Logan’s Shooting Stars Hit the Mark< < Back to
Scott Fickel is an avid archer. He grew up bow hunting, and continues the hobby today. But archery for sport never existed at any school he attended.
When Logan joined the National Archery in Schools Program (NASP) in 2008, he immediately noticed an interest from his daughter, then from her friends and other kids in the community.
“Most of our archers don’t do any kind of hunting,” Fickel said, “but for whatever reason, they just love shooting bows.”
Because he loved it too, Fickel agreed to coach the team, and that passion has resulted in dominance across the state. Since it joined NASP in 2008, Logan has become the most decorated archery team in Ohio.
Many of Logan’s archers start at young age and continue it until their graduation from Logan High School. Archers can join the program in fourth grade. Fickel’s daughter actually joined the program in second grade, showing just how eager kids in the community are to join.
“They do it in gym class, and they just eat it up,” Fickel said.
At all three levels – elementary, middle, and high school – Logan’s teams rule the circuit. Since 2012, the program has won eight state titles, one national title, and even a world title between all three teams. Overall, Logan has placed in the top five of a competition 60 times, including 21 first-place finishes.
Tessa Luicart joined the program in fourth grade. Now a sophomore at Logan High School, she has seen her fair share of success, and knows how important it is to maintain the success of the program.
“That really pushes you to want to do better and do your best so you can support this team,” she said.
A case filled with trophies is enough to get young archers interested. But as they grow older, and life beyond Logan looms, a larger future perk inspires archers to stay the course.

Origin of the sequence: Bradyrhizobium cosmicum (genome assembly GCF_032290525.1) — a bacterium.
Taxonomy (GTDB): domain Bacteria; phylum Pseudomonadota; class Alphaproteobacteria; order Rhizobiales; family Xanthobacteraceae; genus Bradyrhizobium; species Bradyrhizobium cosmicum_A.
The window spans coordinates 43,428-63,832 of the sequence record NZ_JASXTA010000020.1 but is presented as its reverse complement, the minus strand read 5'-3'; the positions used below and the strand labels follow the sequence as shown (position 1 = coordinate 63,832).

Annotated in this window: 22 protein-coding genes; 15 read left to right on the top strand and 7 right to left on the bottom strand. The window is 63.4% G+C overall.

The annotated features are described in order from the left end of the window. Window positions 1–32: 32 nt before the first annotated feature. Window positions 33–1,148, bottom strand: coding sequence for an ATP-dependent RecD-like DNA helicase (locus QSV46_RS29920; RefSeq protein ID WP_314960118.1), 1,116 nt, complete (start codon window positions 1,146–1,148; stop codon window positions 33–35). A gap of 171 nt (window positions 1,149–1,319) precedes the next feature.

“There are college scholarships out there for archery,” Fickel said. “There are definitely college scholarships.”
While currently competing for Logan, Fickel encourages inclusion for kids without much of an athletic or social background to hone their skills in both areas. His archers certainly enjoy crushing competitions, but they say the success they’ve had in building relationships is the most rewarding.
“It’s really helped me expand my boundaries,” Luicart said. “Going to these tournaments, you have to reach out and talk to more people and it’s really helped my social skills.”
Athletic excellence seems to directly result from the establishment of these social skills, and it’s the latter that benefits the archers most within their own community.
However, Fickel’s program has built a robust reputation outside of just Logan, proven by a recent conversation the coach had with a fellow archery fanatic.
“This was all the way down in Georgia. I didn’t even know who that guy [was],” Fickel said. “I just said I was from Logan, Ohio and he said, ‘they have a really good NASP team.’”